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Calming waves at sunset in the Biloxi Back Bay
Secretary of State Michael Watson writes that he will remain actively involved in the proposed Mississippi River Mid-Breton Sediment Diversion to ensure a positive outcome for our Mississippi Gulf Coast. Photo by Amanda Phillips / courtesy Mississippi Department of Marine Resources

We Can’t Ignore Mississippi River Sediment Diversions On The Gulf Coast 

As the only statewide elected official from the Mississippi Gulf Coast, I have been actively involved in monitoring the potential impacts of the proposed Mississippi River Sediment Diversion projects in Louisiana’s coastal master plan. I am thankful the Mississippi Department of Marine Resources and the University of Southern Mississippi teamed up on the recent Mid-Breton Sediment Diversion Assessment. 

My stance has not changed. If the diversions, particularly MBrSD, are bad for the Mississippi Sound (a body of water that extends from Lake Borgne, La., to Mobile Bay, Ala., spanning the entire Gulf Coast of the state of Mississippi), then I will fight their advancement to ensure the impacts are mitigated and make sure Mississippi has a seat at the table throughout the process.

The first page of the Mid-Breton Sediment Diversion (MBrSD) Assessment – Final Report
The University of Southern Mississippi developed an assessment of potential environmental impacts to Mississippi jurisdictional waters and resources from the Mid-Breton Sediment Diversion. Click on the image to read the full assessment.

The recent assessment shows that the operation of the MBrSD would adversely affect the Mississippi Sound under at least one, if not all, of the three scenarios tested. What this report proves is that the U.S. Army Corp of Engineers should include impacts to the Mississippi Sound in their MBrSD Environmental Impact Statement, and Mississippi stakeholders should be actively involved in determining what operational regimes of the MBrSD could be harmful to Mississippi Sound. 

It further proves we should be actively involved in ongoing monitoring of the ecosystem at large when, or if, the MBrSD becomes operational.

Unprecedented Flooding 

The Mississippi Gulf Coast ecosystem has suffered greatly over the past decade due to unprecedented flooding resulting in 237 days of Bonnet Carre Spillway openings over the last 12 years. We are grateful to the U.S. District Court for the Southern District of Mississippi, which recently ruled that the effects of Bonnet Carre Spillway on the Mississippi Sound were overlooked in the Environmental Impact Statement, and those effects are now being reconsidered. This ruling coupled with the recent USM study fortifies the stance that the Mississippi Sound should be included in the EIS for the MBrSD.

To avoid adverse effects to the Mississippi Sound, the MDMR/USM assessment recommends Louisiana “exercise caution if a full opening of the MBrSD is being considered during high river discharge, especially during BCS openings.” It further recommends we “conduct short-term near real-time forecast modeling, currently in development, to assess risks based on relevant weather and riverine conditions as the timing and flow level of a freshwater diversion are key factors that affect impacts on Mississippi jurisdictional waters.”

First cover of Changes in hydrology and suspended-sediment transport in the Mississippi River Basin over the past century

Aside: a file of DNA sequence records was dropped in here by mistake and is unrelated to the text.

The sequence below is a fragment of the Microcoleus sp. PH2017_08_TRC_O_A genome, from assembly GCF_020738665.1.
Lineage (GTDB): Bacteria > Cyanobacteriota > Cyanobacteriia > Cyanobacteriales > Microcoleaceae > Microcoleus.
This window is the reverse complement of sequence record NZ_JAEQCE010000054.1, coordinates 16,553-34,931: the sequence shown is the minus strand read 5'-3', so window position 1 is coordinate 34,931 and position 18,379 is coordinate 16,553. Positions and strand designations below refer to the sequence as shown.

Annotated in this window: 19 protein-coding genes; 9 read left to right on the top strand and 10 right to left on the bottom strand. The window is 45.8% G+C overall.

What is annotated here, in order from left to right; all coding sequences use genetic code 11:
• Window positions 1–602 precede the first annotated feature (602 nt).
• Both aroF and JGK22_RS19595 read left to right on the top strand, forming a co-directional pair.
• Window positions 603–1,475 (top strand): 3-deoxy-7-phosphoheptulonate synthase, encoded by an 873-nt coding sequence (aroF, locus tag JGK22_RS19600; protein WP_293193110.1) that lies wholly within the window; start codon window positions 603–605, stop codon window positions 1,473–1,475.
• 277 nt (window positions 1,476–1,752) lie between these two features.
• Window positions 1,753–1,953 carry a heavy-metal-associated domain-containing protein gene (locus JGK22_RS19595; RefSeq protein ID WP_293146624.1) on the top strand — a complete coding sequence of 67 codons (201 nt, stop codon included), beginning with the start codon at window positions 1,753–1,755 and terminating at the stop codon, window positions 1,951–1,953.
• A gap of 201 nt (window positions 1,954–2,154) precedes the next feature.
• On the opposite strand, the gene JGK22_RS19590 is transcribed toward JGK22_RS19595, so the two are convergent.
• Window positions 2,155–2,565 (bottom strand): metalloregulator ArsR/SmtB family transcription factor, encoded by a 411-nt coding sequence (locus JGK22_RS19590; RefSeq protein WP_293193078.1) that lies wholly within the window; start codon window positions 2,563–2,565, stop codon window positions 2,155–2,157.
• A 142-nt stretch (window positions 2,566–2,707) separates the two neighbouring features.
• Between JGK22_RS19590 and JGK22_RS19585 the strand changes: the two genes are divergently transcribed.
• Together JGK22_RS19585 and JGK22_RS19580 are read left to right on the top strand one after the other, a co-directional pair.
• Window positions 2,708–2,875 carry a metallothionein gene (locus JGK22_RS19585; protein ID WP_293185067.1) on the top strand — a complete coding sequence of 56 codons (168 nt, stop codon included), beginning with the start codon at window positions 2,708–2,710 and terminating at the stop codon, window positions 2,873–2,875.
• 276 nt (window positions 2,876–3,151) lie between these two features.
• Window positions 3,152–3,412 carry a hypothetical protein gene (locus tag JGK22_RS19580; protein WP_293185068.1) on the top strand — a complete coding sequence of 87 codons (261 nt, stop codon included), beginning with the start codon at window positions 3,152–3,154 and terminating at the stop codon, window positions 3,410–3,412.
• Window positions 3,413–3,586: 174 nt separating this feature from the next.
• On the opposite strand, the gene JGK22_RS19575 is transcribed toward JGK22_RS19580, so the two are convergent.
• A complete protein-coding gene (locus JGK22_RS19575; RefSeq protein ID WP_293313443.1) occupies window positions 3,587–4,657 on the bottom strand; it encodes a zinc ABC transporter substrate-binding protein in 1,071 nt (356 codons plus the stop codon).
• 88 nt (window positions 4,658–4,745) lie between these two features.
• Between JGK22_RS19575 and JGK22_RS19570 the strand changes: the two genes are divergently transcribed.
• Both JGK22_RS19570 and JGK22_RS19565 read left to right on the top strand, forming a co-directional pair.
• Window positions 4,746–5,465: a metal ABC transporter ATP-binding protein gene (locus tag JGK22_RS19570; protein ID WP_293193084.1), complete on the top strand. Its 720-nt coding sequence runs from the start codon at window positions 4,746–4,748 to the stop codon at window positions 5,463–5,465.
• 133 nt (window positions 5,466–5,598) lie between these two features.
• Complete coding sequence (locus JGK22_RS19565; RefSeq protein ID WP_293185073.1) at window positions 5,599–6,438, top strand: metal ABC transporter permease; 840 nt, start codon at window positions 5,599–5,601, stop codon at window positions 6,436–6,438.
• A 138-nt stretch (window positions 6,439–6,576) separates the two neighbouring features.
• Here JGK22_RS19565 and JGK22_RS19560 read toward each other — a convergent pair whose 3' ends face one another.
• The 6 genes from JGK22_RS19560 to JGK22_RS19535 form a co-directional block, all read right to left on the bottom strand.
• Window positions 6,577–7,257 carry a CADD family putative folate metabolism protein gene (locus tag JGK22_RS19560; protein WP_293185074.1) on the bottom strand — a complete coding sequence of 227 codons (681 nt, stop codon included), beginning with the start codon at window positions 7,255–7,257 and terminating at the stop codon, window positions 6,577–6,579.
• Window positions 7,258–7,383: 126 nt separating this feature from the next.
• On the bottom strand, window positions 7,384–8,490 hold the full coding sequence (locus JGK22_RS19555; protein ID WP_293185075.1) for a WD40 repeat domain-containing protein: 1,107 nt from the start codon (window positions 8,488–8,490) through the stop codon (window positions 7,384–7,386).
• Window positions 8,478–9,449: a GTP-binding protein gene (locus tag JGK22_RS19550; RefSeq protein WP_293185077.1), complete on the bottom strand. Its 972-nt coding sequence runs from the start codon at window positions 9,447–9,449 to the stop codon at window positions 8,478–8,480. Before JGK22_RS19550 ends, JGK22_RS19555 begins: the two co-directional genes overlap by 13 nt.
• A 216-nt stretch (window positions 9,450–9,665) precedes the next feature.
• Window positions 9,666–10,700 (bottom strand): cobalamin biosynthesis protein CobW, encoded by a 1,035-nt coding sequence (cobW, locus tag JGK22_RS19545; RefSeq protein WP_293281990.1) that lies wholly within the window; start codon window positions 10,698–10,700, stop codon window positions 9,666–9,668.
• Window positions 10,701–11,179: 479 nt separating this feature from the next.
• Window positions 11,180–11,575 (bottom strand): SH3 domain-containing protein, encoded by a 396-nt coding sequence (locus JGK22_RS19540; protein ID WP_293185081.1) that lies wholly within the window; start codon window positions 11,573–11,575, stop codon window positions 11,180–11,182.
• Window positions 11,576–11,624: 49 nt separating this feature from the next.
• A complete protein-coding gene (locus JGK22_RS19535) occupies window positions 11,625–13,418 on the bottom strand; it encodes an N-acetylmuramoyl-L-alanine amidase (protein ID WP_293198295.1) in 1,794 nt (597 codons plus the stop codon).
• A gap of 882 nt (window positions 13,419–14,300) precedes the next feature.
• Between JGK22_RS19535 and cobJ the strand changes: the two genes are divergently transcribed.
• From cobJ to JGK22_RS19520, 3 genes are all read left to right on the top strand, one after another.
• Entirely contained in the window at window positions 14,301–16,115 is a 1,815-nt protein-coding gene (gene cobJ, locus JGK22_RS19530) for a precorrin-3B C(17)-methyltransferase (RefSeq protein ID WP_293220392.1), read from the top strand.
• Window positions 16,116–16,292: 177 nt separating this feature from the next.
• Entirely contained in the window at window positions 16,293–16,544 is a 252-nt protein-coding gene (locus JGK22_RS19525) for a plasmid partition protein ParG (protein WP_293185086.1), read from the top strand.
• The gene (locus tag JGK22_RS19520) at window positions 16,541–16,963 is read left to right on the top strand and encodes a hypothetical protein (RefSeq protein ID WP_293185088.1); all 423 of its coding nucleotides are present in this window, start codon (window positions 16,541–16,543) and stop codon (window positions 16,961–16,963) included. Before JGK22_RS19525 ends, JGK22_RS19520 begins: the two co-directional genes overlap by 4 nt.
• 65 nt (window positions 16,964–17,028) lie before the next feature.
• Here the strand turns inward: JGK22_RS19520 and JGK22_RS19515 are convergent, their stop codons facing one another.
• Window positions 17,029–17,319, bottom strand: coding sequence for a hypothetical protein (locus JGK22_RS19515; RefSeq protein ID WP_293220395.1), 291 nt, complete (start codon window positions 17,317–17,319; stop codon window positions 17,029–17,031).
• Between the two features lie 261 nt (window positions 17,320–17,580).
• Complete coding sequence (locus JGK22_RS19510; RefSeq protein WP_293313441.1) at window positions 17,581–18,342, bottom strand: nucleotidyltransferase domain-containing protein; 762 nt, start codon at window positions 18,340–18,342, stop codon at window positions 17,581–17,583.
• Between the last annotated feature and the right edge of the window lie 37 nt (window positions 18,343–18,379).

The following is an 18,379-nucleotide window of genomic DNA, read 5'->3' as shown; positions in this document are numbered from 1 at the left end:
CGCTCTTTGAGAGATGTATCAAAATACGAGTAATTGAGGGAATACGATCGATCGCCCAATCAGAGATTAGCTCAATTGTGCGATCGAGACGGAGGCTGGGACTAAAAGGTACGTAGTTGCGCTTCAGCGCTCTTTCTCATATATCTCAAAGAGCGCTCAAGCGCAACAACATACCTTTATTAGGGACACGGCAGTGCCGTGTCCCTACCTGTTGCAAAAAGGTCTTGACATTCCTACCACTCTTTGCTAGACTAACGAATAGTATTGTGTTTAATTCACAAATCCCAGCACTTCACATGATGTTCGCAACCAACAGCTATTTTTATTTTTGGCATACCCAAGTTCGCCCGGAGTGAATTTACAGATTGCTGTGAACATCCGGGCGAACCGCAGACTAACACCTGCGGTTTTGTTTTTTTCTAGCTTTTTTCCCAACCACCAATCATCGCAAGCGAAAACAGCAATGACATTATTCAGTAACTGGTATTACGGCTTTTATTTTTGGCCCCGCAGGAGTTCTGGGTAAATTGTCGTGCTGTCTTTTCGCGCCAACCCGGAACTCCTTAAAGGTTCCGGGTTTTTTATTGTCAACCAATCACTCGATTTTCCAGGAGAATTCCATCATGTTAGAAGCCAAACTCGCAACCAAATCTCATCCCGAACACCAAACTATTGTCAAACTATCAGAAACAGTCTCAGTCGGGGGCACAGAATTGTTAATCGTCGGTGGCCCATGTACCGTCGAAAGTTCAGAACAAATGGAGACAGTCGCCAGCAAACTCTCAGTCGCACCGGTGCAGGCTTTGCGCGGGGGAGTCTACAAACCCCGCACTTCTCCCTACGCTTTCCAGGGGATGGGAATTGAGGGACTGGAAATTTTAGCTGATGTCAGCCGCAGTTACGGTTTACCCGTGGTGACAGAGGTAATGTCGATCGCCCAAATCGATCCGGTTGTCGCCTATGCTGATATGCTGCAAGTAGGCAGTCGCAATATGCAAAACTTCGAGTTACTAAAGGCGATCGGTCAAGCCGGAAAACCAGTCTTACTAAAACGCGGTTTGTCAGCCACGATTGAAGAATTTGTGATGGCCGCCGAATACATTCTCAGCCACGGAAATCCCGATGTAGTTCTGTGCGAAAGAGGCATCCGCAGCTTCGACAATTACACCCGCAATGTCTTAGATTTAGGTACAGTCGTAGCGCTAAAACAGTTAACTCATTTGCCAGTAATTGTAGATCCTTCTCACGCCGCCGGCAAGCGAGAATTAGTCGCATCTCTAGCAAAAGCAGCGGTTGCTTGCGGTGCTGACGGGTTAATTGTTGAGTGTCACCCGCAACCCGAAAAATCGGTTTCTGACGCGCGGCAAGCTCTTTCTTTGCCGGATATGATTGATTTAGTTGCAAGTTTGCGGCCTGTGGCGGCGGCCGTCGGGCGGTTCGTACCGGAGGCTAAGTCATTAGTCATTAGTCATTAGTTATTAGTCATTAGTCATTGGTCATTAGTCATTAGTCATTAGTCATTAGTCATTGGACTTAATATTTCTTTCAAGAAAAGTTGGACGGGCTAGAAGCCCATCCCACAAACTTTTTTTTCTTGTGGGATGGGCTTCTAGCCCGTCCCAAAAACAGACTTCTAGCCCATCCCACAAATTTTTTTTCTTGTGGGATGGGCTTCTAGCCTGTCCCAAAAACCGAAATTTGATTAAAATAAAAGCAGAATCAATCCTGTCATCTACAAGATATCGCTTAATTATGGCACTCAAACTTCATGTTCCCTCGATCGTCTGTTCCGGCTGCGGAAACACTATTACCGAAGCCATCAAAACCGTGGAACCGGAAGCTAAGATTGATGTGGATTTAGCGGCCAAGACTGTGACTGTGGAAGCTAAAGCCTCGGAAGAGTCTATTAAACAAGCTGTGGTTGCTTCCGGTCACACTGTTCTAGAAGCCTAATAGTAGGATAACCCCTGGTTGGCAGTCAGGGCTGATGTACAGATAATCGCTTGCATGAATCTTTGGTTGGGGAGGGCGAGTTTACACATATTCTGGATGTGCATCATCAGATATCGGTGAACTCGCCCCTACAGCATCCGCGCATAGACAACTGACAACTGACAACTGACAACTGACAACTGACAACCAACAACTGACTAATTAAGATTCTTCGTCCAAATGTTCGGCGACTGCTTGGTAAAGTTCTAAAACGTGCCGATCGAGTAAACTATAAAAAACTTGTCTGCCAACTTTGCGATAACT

Widespread changes in hydrology across the Mississippi River Basin have occurred over the last century, resulting in important changes in the delivery of water and sediment to the Lower Mississippi River. This is due to a combination of natural and anthropogenic factors. Click on the image to download and read the full report. Courtesy U.S. Army Corps of Engineers

The study also points out that more research could be beneficial in determining the impacts of the MBrSD under other operational parameters and Mississippi River hydrology conditions (the study of the movement, distribution and management of water). Since the study was commissioned, the maximum design flow of the MBrSD has been lowered from the 75,000 cubic feet per second used in the study, and we must remember that Mississippi River hydrology is a living, breathing unpredictable force.

Because of the delicate balance existing in our shared ecosystem with our neighbor, we can’t ignore the existential land-loss problem Louisiana is facing in the Mid-Breton Sound and Biloxi Marsh. As healthy marshlands continue to disappear across what is left of the crow-foot Delta, we must determine what the long-term impacts to the Mississippi Sound will be when they are gone. 

While we have evidence of the negative impacts MBrSD could have on the Mississippi Sound under the studied operational parameters, a course of no action on Louisiana’s part could also have disastrous effects on the Mississippi Gulf Coast.

My mode of operation has always been to build and maintain relationships that enable difficult conversations like the ones that lie ahead related to the health of our precious natural resources. I stand committed to this course of action until it proves ineffective. I will continue to monitor and facilitate interaction with all stakeholders to ensure Mississippi gets and maintains a seat at the table, ensuring a positive outcome for our Mississippi Gulf Coast.

This MFP Voices essay does not necessarily represent the views of the Mississippi Free Press, its staff or board members. To submit an essay for the MFP Voices section, send up to 1,200 words and sources fact-checking the included information to We welcome a wide variety of viewpoints.

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